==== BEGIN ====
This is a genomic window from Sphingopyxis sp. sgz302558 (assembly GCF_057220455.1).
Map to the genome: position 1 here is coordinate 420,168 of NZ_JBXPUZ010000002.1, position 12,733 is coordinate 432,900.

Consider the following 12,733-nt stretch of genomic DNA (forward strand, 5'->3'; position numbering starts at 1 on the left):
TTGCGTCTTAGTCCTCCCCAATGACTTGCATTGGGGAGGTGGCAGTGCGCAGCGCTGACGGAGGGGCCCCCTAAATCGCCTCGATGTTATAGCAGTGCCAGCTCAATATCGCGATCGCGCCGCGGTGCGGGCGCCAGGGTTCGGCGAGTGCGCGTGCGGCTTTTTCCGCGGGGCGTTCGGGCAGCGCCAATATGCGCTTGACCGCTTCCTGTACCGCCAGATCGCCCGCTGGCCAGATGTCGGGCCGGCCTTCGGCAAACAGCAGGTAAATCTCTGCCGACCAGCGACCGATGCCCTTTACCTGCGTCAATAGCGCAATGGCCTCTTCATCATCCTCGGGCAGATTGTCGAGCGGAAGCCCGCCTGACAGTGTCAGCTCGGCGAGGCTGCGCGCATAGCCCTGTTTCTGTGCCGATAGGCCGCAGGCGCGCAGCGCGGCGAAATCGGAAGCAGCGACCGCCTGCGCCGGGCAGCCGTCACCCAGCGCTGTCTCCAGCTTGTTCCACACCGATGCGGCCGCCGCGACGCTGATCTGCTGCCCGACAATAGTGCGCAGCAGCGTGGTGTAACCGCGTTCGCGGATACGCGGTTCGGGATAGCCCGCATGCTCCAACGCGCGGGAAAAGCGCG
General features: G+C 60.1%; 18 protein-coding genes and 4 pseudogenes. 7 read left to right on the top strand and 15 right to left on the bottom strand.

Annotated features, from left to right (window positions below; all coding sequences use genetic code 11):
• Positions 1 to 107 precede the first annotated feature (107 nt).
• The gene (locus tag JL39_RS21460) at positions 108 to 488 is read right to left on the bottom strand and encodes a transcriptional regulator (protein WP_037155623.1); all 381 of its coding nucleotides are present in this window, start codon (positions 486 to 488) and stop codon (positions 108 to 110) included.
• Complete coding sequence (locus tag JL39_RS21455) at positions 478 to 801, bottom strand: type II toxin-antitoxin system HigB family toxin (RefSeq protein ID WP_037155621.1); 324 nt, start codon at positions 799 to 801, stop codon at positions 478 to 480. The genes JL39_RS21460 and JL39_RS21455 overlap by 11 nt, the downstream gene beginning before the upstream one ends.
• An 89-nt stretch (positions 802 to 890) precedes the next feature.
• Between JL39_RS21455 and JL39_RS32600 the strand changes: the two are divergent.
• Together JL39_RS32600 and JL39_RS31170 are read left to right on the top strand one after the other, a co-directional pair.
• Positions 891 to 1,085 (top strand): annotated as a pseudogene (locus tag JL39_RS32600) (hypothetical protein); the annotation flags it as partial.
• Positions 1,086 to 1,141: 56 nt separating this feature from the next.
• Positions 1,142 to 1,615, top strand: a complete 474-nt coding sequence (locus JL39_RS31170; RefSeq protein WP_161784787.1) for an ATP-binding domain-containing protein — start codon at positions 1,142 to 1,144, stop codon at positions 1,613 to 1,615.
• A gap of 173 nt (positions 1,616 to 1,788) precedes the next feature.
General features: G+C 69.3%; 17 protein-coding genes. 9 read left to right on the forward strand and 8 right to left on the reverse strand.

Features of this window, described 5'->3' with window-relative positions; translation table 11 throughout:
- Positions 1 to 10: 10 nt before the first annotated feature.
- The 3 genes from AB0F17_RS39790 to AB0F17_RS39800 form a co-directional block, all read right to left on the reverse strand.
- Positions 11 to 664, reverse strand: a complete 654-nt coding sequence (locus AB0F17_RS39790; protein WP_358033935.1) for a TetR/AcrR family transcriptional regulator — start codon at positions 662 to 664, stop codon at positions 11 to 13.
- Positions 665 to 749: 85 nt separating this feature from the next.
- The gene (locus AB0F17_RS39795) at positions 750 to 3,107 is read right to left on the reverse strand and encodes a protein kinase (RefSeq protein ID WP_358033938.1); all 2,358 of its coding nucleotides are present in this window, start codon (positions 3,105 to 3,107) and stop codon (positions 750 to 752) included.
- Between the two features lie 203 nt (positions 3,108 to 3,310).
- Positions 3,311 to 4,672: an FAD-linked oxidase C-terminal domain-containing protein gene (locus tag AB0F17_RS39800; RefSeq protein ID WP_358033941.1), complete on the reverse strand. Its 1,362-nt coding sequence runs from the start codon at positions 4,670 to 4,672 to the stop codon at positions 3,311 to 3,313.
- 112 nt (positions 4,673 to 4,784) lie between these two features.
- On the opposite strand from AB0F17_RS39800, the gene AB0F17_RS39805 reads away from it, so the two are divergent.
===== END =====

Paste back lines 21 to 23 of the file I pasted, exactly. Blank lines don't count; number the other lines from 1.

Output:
- Positions 11 to 664, reverse strand: a complete 654-nt coding sequence (locus AB0F17_RS39790; protein WP_358033935.1) for a TetR/AcrR family transcriptional regulator — start codon at positions 662 to 664, stop codon at positions 11 to 13.
- Positions 665 to 749: 85 nt separating this feature from the next.
- The gene (locus AB0F17_RS39795) at positions 750 to 3,107 is read right to left on the reverse strand and encodes a protein kinase (RefSeq protein ID WP_358033938.1); all 2,358 of its coding nucleotides are present in this window, start codon (positions 3,105 to 3,107) and stop codon (positions 750 to 752) included.